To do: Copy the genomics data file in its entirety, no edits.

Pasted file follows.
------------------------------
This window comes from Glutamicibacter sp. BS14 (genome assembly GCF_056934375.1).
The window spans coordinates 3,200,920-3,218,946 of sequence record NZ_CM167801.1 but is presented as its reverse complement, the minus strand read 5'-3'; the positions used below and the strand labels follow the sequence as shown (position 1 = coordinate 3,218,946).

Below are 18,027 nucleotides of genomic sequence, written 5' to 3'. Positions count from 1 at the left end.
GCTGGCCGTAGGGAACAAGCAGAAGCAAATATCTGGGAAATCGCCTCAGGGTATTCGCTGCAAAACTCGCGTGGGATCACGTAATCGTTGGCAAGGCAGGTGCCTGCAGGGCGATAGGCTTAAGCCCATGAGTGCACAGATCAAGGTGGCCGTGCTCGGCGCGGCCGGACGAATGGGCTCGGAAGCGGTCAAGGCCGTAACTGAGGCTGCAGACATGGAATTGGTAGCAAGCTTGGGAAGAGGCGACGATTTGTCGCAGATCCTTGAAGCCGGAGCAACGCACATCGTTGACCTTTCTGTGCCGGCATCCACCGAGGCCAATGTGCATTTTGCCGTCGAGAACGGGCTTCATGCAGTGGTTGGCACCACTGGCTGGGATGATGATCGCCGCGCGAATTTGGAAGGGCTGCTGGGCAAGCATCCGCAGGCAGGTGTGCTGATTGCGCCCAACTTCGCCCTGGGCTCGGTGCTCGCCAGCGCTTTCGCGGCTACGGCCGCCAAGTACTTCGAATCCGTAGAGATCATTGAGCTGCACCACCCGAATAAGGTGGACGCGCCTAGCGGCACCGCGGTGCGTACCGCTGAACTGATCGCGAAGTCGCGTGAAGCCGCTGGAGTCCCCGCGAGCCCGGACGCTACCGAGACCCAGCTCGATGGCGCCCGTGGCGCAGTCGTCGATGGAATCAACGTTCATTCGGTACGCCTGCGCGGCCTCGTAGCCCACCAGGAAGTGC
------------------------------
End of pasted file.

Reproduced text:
This window comes from Glutamicibacter sp. BS14 (genome assembly GCF_056934375.1).
The window spans coordinates 3,200,920-3,218,946 of sequence record NZ_CM167801.1 but is presented as its reverse complement, the minus strand read 5'-3'; the positions used below and the strand labels follow the sequence as shown (position 1 = coordinate 3,218,946).

Below are 18,027 nucleotides of genomic sequence, written 5' to 3'. Positions count from 1 at the left end.
GCTGGCCGTAGGGAACAAGCAGAAGCAAATATCTGGGAAATCGCCTCAGGGTATTCGCTGCAAAACTCGCGTGGGATCACGTAATCGTTGGCAAGGCAGGTGCCTGCAGGGCGATAGGCTTAAGCCCATGAGTGCACAGATCAAGGTGGCCGTGCTCGGCGCGGCCGGACGAATGGGCTCGGAAGCGGTCAAGGCCGTAACTGAGGCTGCAGACATGGAATTGGTAGCAAGCTTGGGAAGAGGCGACGATTTGTCGCAGATCCTTGAAGCCGGAGCAACGCACATCGTTGACCTTTCTGTGCCGGCATCCACCGAGGCCAATGTGCATTTTGCCGTCGAGAACGGGCTTCATGCAGTGGTTGGCACCACTGGCTGGGATGATGATCGCCGCGCGAATTTGGAAGGGCTGCTGGGCAAGCATCCGCAGGCAGGTGTGCTGATTGCGCCCAACTTCGCCCTGGGCTCGGTGCTCGCCAGCGCTTTCGCGGCTACGGCCGCCAAGTACTTCGAATCCGTAGAGATCATTGAGCTGCACCACCCGAATAAGGTGGACGCGCCTAGCGGCACCGCGGTGCGTACCGCTGAACTGATCGCGAAGTCGCGTGAAGCCGCTGGAGTCCCCGCGAGCCCGGACGCTACCGAGACCCAGCTCGATGGCGCCCGTGGCGCAGTCGTCGATGGAATCAACGTTCATTCGGTACGCCTGCGCGGCCTCGTAGCCCACCAGGAAGTGC